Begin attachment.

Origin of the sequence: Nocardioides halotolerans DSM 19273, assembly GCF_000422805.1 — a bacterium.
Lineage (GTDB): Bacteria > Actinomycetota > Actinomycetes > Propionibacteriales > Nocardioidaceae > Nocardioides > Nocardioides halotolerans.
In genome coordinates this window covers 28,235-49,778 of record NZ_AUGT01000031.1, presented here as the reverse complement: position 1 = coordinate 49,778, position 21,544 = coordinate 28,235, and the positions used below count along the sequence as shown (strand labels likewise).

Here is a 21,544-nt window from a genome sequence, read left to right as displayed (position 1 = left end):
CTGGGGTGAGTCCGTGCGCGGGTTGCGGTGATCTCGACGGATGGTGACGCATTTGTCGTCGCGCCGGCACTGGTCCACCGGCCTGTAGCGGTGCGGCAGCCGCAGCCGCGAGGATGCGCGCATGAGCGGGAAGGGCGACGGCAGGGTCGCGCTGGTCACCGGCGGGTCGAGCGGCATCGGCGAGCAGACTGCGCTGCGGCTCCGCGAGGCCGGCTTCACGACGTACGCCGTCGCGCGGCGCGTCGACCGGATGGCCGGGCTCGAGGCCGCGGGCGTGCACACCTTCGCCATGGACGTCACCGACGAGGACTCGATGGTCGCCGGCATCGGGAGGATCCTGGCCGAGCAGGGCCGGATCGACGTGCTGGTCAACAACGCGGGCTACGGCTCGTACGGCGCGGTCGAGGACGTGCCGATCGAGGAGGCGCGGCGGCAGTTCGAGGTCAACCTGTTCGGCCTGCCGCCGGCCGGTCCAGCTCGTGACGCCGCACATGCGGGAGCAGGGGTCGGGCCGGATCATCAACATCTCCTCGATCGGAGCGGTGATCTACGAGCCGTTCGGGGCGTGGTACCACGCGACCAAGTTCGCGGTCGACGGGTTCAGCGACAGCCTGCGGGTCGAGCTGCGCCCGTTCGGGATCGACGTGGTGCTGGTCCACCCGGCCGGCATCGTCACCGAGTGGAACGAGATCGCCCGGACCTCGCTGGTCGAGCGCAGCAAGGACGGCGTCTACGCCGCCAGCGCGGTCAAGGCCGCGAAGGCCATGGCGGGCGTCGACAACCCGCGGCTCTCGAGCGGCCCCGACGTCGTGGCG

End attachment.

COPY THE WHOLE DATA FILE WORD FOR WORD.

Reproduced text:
Origin of the sequence: Nocardioides halotolerans DSM 19273, assembly GCF_000422805.1 — a bacterium.
Lineage (GTDB): Bacteria > Actinomycetota > Actinomycetes > Propionibacteriales > Nocardioidaceae > Nocardioides > Nocardioides halotolerans.
In genome coordinates this window covers 28,235-49,778 of record NZ_AUGT01000031.1, presented here as the reverse complement: position 1 = coordinate 49,778, position 21,544 = coordinate 28,235, and the positions used below count along the sequence as shown (strand labels likewise).

Here is a 21,544-nt window from a genome sequence, read left to right as displayed (position 1 = left end):
CTGGGGTGAGTCCGTGCGCGGGTTGCGGTGATCTCGACGGATGGTGACGCATTTGTCGTCGCGCCGGCACTGGTCCACCGGCCTGTAGCGGTGCGGCAGCCGCAGCCGCGAGGATGCGCGCATGAGCGGGAAGGGCGACGGCAGGGTCGCGCTGGTCACCGGCGGGTCGAGCGGCATCGGCGAGCAGACTGCGCTGCGGCTCCGCGAGGCCGGCTTCACGACGTACGCCGTCGCGCGGCGCGTCGACCGGATGGCCGGGCTCGAGGCCGCGGGCGTGCACACCTTCGCCATGGACGTCACCGACGAGGACTCGATGGTCGCCGGCATCGGGAGGATCCTGGCCGAGCAGGGCCGGATCGACGTGCTGGTCAACAACGCGGGCTACGGCTCGTACGGCGCGGTCGAGGACGTGCCGATCGAGGAGGCGCGGCGGCAGTTCGAGGTCAACCTGTTCGGCCTGCCGCCGGCCGGTCCAGCTCGTGACGCCGCACATGCGGGAGCAGGGGTCGGGCCGGATCATCAACATCTCCTCGATCGGAGCGGTGATCTACGAGCCGTTCGGGGCGTGGTACCACGCGACCAAGTTCGCGGTCGACGGGTTCAGCGACAGCCTGCGGGTCGAGCTGCGCCCGTTCGGGATCGACGTGGTGCTGGTCCACCCGGCCGGCATCGTCACCGAGTGGAACGAGATCGCCCGGACCTCGCTGGTCGAGCGCAGCAAGGACGGCGTCTACGCCGCCAGCGCGGTCAAGGCCGCGAAGGCCATGGCGGGCGTCGACAACCCGCGGCTCTCGAGCGGCCCCGACGTCGTGGCG